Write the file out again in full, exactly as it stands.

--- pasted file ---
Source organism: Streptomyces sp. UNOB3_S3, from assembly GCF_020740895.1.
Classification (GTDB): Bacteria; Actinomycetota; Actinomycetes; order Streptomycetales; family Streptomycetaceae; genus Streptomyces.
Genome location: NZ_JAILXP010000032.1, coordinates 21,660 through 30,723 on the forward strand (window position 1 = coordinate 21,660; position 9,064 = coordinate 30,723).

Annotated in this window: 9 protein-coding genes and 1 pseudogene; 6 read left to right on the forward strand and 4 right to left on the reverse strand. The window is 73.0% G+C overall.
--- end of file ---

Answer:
Source organism: Streptomyces sp. UNOB3_S3, from assembly GCF_020740895.1.
Classification (GTDB): Bacteria; Actinomycetota; Actinomycetes; order Streptomycetales; family Streptomycetaceae; genus Streptomyces.
Genome location: NZ_JAILXP010000032.1, coordinates 21,660 through 30,723 on the forward strand (window position 1 = coordinate 21,660; position 9,064 = coordinate 30,723).

Annotated in this window: 9 protein-coding genes and 1 pseudogene; 6 read left to right on the forward strand and 4 right to left on the reverse strand. The window is 73.0% G+C overall.